BISC 656, Evolutionary Genetics, Spring 2015

Finding your article for discussion

You are responsible for finding three articles as possible subjects of your class presentation and term paper. You must pick three articles, on three different topics; I'll decide which one you'll do your presentation on.

The articles must be at least 5 years old (published in 2010 or earlier). An important part of your paper and presentation will be looking at the research done since your main article was published. Did your main article cause a lot of controversy, is it well regarded, or has it been ignored? Did your article make predictions, and if so, what has subsequent research shown? What have the authors of your article done lately? I know some of you will be disappointed that you can't do a paper and presentation on the latest cutting-edge article, but I think choosing a slightly older article will make your paper and presentation both more interesting and easier for you to prepare.

The articles must be on evolutionary genetics, broadly interpreted to include anything about the patterns of genetic variation within populations, among populations, or among species, and the processes that influence that variation. E-mail me if you're not sure whether an article contains enough evolutionary genetics to be acceptable.

Articles must report original results; you cannot choose review articles. Articles may be acceptable that collect data from previous publications and analyze it in a new way (rather than just summarizing it, the way a review article does); e-mail me if you're not sure.

On Tuesday, Feb. 24, you must turn in a typed list of three papers, with the citation information (in the format shown for Literature Cited on the instructions for the paper). In addition to the citation information, you must include the abstract of each paper; you can copy and paste it, you don't need to reformat it in any way. Clearly indicate which is your first, second, and third choice. I'll try to give everyone their first choice, but if there are too many papers on certain topics, I'll tell some people they have to do their second or third choice.

I'll put the topics in some kind of logical order and assign presentation dates for everyone. Let me know if there are any days after spring break on which you absolutely couldn't do a presentation (because you know you'll be absent) and any days you'd prefer not to do a presentation (due to an exam in another class, for example).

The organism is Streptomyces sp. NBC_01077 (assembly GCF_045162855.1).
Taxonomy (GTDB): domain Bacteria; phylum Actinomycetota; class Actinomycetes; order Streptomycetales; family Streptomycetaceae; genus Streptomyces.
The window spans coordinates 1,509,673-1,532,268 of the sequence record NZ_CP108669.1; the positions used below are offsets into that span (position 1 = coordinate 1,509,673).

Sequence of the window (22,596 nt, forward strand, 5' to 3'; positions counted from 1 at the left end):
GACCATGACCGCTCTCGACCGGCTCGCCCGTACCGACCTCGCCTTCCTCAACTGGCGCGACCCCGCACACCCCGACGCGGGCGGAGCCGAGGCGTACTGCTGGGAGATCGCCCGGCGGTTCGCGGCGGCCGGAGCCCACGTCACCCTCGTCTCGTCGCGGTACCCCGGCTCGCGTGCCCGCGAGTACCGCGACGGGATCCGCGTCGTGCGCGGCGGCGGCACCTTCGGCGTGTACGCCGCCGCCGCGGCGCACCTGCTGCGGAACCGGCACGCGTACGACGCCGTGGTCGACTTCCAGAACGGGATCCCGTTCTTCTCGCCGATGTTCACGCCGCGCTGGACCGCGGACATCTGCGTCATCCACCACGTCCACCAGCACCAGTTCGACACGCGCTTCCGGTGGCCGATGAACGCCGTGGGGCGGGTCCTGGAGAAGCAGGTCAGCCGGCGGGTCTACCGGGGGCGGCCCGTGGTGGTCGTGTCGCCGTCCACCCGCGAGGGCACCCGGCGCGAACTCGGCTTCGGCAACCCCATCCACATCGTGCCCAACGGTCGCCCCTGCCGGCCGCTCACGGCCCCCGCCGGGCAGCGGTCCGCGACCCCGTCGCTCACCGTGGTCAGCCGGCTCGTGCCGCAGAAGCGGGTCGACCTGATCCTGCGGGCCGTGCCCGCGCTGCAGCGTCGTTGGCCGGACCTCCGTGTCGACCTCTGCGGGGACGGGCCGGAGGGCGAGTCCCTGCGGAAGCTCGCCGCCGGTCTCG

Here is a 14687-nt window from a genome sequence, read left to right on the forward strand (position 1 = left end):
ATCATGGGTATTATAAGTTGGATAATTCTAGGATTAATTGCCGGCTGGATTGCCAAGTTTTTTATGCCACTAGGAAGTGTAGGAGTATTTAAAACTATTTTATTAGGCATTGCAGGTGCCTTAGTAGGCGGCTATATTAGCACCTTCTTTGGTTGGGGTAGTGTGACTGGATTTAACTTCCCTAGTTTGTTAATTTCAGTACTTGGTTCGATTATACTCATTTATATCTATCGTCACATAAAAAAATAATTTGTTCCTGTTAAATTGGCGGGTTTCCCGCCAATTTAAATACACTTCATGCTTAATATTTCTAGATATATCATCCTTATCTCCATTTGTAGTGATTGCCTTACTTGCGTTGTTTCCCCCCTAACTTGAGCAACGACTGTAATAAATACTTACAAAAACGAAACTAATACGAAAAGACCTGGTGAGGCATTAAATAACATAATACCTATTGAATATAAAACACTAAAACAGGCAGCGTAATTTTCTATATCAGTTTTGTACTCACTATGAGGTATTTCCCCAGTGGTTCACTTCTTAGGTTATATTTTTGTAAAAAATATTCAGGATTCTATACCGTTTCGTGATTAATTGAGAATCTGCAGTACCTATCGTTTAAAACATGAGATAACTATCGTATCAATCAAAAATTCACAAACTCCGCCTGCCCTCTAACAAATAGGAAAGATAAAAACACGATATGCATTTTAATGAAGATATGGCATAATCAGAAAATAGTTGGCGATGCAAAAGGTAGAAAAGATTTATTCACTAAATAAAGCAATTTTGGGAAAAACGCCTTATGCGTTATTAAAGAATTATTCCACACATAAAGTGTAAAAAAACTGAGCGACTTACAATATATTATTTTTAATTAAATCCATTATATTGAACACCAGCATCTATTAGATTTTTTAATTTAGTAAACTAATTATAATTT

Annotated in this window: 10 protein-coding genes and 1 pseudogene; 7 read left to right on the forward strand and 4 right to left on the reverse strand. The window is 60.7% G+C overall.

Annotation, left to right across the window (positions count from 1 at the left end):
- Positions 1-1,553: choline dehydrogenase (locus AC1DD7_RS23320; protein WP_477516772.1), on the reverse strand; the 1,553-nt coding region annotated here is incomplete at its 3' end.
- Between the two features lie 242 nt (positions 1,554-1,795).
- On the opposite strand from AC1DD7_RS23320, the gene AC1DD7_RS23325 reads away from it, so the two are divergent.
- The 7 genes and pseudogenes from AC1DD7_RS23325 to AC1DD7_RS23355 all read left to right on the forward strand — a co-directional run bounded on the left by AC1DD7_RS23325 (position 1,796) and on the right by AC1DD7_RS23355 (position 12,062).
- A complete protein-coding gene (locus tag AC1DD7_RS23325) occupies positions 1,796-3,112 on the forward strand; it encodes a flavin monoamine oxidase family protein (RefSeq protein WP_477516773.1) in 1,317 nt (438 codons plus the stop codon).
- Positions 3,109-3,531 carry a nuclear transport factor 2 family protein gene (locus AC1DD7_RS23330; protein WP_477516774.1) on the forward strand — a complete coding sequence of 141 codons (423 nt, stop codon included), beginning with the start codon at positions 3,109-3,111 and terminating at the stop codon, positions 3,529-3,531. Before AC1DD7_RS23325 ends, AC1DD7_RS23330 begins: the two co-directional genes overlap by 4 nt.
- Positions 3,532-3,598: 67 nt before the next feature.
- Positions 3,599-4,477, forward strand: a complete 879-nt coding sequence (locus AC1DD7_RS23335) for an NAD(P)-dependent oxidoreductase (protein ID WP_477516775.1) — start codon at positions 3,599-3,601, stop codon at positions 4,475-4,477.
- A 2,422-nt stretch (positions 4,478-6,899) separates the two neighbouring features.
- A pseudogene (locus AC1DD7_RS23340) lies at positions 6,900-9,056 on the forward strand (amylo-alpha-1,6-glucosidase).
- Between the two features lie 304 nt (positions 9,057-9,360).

You may want to find your article by browsing through your favorite journal. Trends in Ecology and Evolution and the Annual Review of Ecology and Evolution contain review articles that can give you leads on interesting papers on hot topics. Evolution, Molecular Biology and Evolution, the Proceedings of the Royal Society B, and BMC Evolutionary Biology are well regarded journals covering a variety of evolutionary topics. The "glamour magazines" (Science and Nature) have some evolutionary genetics, as does Proceedings of the National Academy of Sciences. There are many other journals that have some papers with enough evolutionary genetics content to qualify for this class; in fact, in the last two years students have presented papers from 32 different journals.

If you have a topic in mind, you may do a topic search in the Web of Science (see the Guide to searching for biological literature for instructions) to find an article. If you're interested in a particular topic, such as moss, or mitochondria, or extracellular matrix, a good way to start is with a topic search for that topic plus "evolution". For example, I did a topic search for moss evolution and got 325 articles. Using the "Refine Results" box to limit it to "Subject Area: evolutionary biology" and "Document type: Article," there were 57 articles, on subjects such as the demographic history of peat mosses, the evolution of TCP transcription factors, and the phylogeny of the Timmiaceae.

If you took BISC495 (Evolution) previously or are taking it this year, you cannot use the same topic for papers in both classes. If you're thinking of somewhat similar topics, ask me ahead of time whether I think they're too similar.

If you've written or are writing a paper for another class, you cannot use the same topic in this class.

If you find out, sometime before spring break, that you've picked a horrible article and would like to choose a different one, let me know and I'll help you pick a better one. If you want to change your article after spring break, you're going to have to convince me that it's really, really horrible.

This assignment is worth 3 percent of your overall grade. You will get points off if it's late, if it's not typed, if the references aren't in the correct format, or if you don't include the abstracts.

Return to John McDonald's home page

Return to the Evolutionary Genetics syllabus

This page was last revised February 7, 2015. Its URL is